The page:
The Board must review all previously denied cancer claims in light of these new policies and overturn decisions that failed to properly address multiple carcinogens in the workplace, or to recognize the interaction rather than competition between occupational and non-occupational factors or which have been invalidated by new research.
This process cannot wait for the rebuilding of scientific and medical capacity at the WSIB and Ministry of Labour recommended by the report. Clear errors can and must be corrected without further delay, and the identification of outstanding issues raised by these reports of occupational cancer from Ontario workers must direct the future use of that renewed capacity. Failure to recognize occupational diseases not only harms those workers making claims, it harms future prevention efforts.
In the longer term, regulation- and policy-making must change in ways beyond anything contemplated by Dr. Demers’ mandate from the Ministry. The WSIB’s terrible performance results from the tangle of conflicting statutory duties and political interests created by its roles as legislator, adjudicator, benefit and service provider, revenue collector and investment fund manager. Ontario must restore a fully funded, independent Occupational Disease Panel with worker, employer and scientific representation, focussed exclusively on establishing fair criteria for evaluating compensation claims. This Panel must have clear, exclusive jurisdiction to establish those criteria, with the WSIB bound to implement them. The Board can no longer be allowed to make up its own rules as it goes along.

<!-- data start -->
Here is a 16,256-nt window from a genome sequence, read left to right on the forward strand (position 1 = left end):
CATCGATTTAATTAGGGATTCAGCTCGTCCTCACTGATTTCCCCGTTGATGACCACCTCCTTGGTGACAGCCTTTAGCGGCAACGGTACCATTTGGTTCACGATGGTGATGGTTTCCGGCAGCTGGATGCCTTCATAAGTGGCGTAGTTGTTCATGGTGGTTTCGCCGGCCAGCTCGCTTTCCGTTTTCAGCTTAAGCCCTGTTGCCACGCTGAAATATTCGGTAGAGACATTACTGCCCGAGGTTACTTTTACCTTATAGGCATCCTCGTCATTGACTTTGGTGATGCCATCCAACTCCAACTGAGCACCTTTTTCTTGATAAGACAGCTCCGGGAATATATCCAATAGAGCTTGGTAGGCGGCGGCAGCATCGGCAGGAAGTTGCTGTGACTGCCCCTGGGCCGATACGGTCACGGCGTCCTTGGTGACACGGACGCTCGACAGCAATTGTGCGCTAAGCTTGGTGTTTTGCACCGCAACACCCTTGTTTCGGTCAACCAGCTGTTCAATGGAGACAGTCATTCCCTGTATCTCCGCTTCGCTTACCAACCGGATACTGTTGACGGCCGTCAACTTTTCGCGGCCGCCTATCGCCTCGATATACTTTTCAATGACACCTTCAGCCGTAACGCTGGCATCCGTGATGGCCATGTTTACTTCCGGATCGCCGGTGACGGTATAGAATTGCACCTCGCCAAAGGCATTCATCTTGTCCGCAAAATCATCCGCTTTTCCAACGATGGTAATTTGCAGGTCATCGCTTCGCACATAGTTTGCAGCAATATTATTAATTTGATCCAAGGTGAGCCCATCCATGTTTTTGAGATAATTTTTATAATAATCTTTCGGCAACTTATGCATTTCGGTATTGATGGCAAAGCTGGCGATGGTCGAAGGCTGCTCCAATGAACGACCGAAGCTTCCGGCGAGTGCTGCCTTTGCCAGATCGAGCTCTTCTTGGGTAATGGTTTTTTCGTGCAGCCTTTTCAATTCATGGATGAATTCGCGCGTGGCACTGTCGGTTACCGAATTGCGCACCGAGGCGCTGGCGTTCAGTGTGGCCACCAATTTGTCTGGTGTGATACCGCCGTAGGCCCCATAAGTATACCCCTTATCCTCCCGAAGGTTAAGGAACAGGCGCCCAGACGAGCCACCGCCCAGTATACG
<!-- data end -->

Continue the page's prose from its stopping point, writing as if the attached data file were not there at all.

The same goes for the investigation of cancer clusters. Neither the Board nor the Ministry can be trusted to handle what are effectively complaints about the failure to prevent occupational cancers in a particular workplace or industry or to fairly compensate affected workers who have come forward on an individual basis. Historically, scientific and medical resources of both Board and Ministry were often wasted, as in Peterborough, in efforts to convince workers and families that they should not believe their eyes, that cancer clusters did not exist, were not as big as they seemed, or when looked at case-by-case by the WSIB were not caused by exposures in the workplace. In other cases, such as silicosis or cancer in Elliot Lake uranium miners or asbestos workers in Sarnia, information about disease clusters confirmed and documented by Ministry scientists was more likely to be shared at international scientific conferences or in journal articles than with the affected workers, their doctors and unions.
In these instances and many more, those directly affected have turned to the Occupational Health Clinics for Ontario Workers (OHCOW) for independent occupational hygiene and medical assessments of workplace exposures and their relationship to cancers and other diseases. Workers deserve independent assessments of suspected clusters and their own individual health conditions as a matter of basic health care, provided as a professional service directly to them and not exclusively as a sidelight of the commercial, legal and political projects of employers, politicians and bureaucrats.
OHCOW is the only actor in the health and safety system that has the expertise and credibility with workers to pursue investigations of occupational disease clusters, but is not fully funded to respond quickly and comprehensively. That needs to change and change fast.
For more information, please contact:
Director of Communications
Ontario Federation of Labour